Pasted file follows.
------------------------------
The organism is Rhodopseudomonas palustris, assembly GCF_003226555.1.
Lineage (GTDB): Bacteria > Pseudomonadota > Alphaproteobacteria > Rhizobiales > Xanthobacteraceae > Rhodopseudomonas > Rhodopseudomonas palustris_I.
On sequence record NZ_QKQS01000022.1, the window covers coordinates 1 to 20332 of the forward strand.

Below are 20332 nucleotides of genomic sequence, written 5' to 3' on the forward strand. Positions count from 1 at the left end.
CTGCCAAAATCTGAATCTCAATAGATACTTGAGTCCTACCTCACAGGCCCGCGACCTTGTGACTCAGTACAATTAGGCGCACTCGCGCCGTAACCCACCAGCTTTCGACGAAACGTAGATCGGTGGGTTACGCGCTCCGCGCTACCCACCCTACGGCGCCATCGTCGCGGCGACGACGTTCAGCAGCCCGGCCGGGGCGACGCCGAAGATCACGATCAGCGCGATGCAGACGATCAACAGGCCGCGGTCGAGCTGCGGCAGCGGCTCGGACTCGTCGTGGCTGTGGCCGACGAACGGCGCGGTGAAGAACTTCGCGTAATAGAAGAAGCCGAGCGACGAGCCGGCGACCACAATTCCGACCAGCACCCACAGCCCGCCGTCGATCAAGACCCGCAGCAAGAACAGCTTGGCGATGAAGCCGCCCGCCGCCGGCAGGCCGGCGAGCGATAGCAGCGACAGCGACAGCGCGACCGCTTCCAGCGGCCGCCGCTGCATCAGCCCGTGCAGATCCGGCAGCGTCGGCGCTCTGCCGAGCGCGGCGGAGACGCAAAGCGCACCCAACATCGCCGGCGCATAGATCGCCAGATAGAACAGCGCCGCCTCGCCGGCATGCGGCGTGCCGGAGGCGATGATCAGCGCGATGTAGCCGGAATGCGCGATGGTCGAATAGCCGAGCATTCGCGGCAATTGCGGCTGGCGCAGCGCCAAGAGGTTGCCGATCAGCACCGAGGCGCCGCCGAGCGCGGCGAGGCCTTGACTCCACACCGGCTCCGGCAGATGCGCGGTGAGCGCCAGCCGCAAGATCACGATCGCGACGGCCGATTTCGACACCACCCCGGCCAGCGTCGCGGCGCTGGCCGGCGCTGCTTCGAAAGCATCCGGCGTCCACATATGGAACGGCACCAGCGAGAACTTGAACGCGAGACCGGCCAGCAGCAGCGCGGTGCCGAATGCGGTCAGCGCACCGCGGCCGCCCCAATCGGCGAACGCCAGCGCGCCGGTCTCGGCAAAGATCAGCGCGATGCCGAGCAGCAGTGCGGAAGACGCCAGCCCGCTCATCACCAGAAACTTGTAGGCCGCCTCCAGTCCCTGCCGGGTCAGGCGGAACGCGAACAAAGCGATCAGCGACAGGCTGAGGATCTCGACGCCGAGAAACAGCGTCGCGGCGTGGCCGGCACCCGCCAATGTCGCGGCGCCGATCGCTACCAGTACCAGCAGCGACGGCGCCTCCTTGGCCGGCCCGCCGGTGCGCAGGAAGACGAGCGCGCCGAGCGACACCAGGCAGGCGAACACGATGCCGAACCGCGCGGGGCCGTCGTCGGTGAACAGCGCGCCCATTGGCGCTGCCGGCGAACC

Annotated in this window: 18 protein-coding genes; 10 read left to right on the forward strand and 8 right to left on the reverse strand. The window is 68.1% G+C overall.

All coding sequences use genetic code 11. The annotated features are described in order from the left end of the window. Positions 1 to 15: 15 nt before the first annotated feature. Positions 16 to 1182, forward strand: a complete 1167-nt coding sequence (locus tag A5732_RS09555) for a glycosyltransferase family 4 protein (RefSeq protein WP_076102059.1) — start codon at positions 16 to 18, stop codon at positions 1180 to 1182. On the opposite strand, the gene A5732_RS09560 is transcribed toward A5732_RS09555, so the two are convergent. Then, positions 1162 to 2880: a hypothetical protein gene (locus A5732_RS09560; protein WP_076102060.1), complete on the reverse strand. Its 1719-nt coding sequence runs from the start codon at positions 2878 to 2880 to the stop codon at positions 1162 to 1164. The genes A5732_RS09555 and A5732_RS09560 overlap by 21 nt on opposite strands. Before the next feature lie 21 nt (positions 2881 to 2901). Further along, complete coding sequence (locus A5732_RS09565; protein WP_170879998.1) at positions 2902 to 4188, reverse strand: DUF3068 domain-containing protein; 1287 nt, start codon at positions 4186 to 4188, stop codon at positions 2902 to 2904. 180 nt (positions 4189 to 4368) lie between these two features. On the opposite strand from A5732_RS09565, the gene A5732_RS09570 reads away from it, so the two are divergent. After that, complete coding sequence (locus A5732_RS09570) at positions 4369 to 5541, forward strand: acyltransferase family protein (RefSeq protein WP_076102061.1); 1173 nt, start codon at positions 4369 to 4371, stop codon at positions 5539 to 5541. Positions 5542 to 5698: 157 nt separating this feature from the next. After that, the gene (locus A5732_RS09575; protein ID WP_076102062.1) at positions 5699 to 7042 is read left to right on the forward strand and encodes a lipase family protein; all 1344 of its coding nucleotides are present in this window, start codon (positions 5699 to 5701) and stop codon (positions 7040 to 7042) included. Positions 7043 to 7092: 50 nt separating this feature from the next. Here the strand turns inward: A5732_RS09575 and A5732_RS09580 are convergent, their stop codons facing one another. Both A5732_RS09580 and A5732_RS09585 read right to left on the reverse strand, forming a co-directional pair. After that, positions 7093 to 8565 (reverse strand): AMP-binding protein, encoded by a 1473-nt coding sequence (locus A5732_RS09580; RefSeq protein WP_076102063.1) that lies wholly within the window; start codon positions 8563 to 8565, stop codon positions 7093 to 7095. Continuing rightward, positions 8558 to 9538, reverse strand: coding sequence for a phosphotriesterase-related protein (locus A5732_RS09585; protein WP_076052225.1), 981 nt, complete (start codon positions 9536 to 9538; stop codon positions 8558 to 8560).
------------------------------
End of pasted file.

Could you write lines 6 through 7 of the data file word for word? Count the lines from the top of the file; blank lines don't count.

Annotated in this window: 18 protein-coding genes; 10 read left to right on the forward strand and 8 right to left on the reverse strand. The window is 68.1% G+C overall.

All coding sequences use genetic code 11. The annotated features are described in order from the left end of the window. Positions 1 to 15: 15 nt before the first annotated feature. Positions 16 to 1182, forward strand: a complete 1167-nt coding sequence (locus tag A5732_RS09555) for a glycosyltransferase family 4 protein (RefSeq protein WP_076102059.1) — start codon at positions 16 to 18, stop codon at positions 1180 to 1182. On the opposite strand, the gene A5732_RS09560 is transcribed toward A5732_RS09555, so the two are convergent. Then, positions 1162 to 2880: a hypothetical protein gene (locus A5732_RS09560; protein WP_076102060.1), complete on the reverse strand. Its 1719-nt coding sequence runs from the start codon at positions 2878 to 2880 to the stop codon at positions 1162 to 1164. The genes A5732_RS09555 and A5732_RS09560 overlap by 21 nt on opposite strands. Before the next feature lie 21 nt (positions 2881 to 2901). Further along, complete coding sequence (locus A5732_RS09565; protein WP_170879998.1) at positions 2902 to 4188, reverse strand: DUF3068 domain-containing protein; 1287 nt, start codon at positions 4186 to 4188, stop codon at positions 2902 to 2904. 180 nt (positions 4189 to 4368) lie between these two features. On the opposite strand from A5732_RS09565, the gene A5732_RS09570 reads away from it, so the two are divergent. After that, complete coding sequence (locus A5732_RS09570) at positions 4369 to 5541, forward strand: acyltransferase family protein (RefSeq protein WP_076102061.1); 1173 nt, start codon at positions 4369 to 4371, stop codon at positions 5539 to 5541. Positions 5542 to 5698: 157 nt separating this feature from the next. After that, the gene (locus A5732_RS09575; protein ID WP_076102062.1) at positions 5699 to 7042 is read left to right on the forward strand and encodes a lipase family protein; all 1344 of its coding nucleotides are present in this window, start codon (positions 5699 to 5701) and stop codon (positions 7040 to 7042) included. Positions 7043 to 7092: 50 nt separating this feature from the next. Here the strand turns inward: A5732_RS09575 and A5732_RS09580 are convergent, their stop codons facing one another. Both A5732_RS09580 and A5732_RS09585 read right to left on the reverse strand, forming a co-directional pair. After that, positions 7093 to 8565 (reverse strand): AMP-binding protein, encoded by a 1473-nt coding sequence (locus A5732_RS09580; RefSeq protein WP_076102063.1) that lies wholly within the window; start codon positions 8563 to 8565, stop codon positions 7093 to 7095. Continuing rightward, positions 8558 to 9538, reverse strand: coding sequence for a phosphotriesterase-related protein (locus A5732_RS09585; protein WP_076052225.1), 981 nt, complete (start codon positions 9536 to 9538; stop codon positions 8558 to 8560).